The power of network visibility has no limit – it provides organizations the ability to see, detect, analyze, monitor, proactively fix and troubleshoot network issues with ease. Without this capability, administrating the vast web of networks we see today would be near impossible. Many companies developed products to achieve the goal of providing this control to network administrators, but none were able to outduel Solarwinds Inc., whose suite of products is used by hundreds of thousands of international corporations. So, what do you get when you have a consistent market-leader in network management software, offering tools that provide administrators ultimate power over their networks? A disastrous Solarwinds Sunburst.
Although Sunburst (or Solorigate) was discovered in December of 2020, the suspected Russian advanced persistent threat (APT) dubbed “Cozy Bear” behind the hack had been at work for over a year. In September of 2019, the attackers accessed Solarwinds and began developing/injecting/testing the code over the course of six months before distributing to Solarwinds’ customers in the form of a “back-doored” legitimate Solarwinds .dll file to their Orion platform. After customers unknowingly downloaded and installed the update, the code remained dormant for up to two weeks, before executing commands that profiled the host system and masqueraded its network traffic so it could move laterally to other systems in the network. From deployment to detection, the hackers potentially had a total of seven months of access to the infiltrated organization’s data, which was retrieved/sent back to their third-party servers.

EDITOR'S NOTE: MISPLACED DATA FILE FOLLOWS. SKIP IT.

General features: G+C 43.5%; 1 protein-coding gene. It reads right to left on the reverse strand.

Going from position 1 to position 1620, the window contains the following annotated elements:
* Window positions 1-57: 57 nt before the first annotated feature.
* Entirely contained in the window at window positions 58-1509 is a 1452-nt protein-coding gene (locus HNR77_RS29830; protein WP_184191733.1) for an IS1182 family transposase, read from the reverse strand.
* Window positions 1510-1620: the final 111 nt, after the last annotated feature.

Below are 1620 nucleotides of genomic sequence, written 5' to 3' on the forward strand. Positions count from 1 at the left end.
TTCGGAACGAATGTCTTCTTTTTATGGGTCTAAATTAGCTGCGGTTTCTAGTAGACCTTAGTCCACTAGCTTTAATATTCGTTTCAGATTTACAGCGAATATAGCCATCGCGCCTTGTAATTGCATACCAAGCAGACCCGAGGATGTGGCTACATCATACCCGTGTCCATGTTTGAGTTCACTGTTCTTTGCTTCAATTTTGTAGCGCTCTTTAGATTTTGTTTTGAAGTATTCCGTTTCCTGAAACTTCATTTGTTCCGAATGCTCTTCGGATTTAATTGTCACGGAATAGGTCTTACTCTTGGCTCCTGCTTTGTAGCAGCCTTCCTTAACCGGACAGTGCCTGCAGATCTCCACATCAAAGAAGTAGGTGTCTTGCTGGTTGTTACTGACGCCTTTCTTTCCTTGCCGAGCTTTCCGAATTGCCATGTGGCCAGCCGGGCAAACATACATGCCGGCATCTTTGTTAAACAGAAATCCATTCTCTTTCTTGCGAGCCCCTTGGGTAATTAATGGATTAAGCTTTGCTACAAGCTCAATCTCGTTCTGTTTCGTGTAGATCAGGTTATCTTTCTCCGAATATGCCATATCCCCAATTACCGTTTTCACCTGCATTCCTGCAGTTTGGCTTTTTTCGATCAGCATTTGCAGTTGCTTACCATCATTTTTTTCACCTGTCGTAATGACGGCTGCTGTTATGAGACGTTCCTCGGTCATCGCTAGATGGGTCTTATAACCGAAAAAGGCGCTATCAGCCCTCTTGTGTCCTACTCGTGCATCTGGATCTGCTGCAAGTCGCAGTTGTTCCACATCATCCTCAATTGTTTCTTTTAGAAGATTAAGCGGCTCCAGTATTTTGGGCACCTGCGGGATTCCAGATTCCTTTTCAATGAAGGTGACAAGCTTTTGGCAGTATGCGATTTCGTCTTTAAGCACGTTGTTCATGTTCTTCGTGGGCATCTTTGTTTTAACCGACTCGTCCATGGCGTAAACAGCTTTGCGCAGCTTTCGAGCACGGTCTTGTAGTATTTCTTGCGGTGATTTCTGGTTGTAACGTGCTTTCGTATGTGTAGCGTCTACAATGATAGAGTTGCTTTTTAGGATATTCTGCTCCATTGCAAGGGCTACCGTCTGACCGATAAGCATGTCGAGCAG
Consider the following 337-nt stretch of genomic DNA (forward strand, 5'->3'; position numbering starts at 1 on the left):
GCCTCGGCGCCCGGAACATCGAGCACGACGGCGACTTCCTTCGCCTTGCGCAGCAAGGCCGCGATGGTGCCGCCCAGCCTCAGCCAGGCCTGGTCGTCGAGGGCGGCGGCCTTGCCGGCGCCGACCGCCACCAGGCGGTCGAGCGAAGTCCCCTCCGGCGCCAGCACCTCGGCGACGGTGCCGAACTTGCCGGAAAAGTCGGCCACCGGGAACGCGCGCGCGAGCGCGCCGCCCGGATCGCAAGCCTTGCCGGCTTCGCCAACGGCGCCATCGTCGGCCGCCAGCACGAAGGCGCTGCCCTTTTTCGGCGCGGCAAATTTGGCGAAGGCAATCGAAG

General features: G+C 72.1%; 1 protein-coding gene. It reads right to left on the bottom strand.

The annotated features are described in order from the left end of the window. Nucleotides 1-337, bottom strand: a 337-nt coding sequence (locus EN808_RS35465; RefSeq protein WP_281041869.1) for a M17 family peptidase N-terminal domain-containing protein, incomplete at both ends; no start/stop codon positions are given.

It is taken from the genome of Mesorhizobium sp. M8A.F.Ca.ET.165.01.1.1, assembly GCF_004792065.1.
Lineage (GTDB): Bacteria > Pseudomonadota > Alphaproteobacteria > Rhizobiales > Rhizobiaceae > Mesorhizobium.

Solarwinds has a total of 18,000 customers that use the affected Orion software, and many of those had downloaded the compromised .dll file. The full impact is not yet entirely known, but at the time of drafting this article a number of organizations have reported that they were affected. The list is scary: The U.S. Department of Homeland Security (DHS), National Institutes of Health (NIH), state and treasury departments, Microsoft, Cisco and Intel. One of the most alarming companies hacked is Fireye, a cybersecurity firm that has some of the best cyber-defenses in the world. The outcome of what data the hackers accessed from all these companies could easily lead to catastrophic consequences for our country.
Many of the medical devices that we manage in our environment use both Microsoft OS and Intel processors, running Cisco as our networking backbones. We should continue to pay attention to the growing list of companies that confirm they were impacted by this exploit. After the organizations finish analyzing their log data, we must keep a close watch on the final debriefs, so we can be prepared and educated to act on the medical devices on our networks. If, for example, this APT was able to steal information from Microsoft’s source code, we should be preparing for a critical, out of cycle, OS patch release in the coming months.
It’s hard to imagine that one group of individuals could cause so much harm to not only our medical devices, but also our nation. It is also another reminder that cyber warfare is going to continue to dominate headlines for the foreseeable future and we, as HTM professionals, must use due diligence and due care when deploying anything on our networks. Continue to keep an eye on the impacts of this exploit, from debriefs to company statements, as it truly affects all of us.
Connor Walsh, CISSP, is a supervisory clinical engineer for the VA Boston Healthcare System.
The views expressed here are those of the author and do not necessarily represent or reflect the views of TechNation or MD Publishing.
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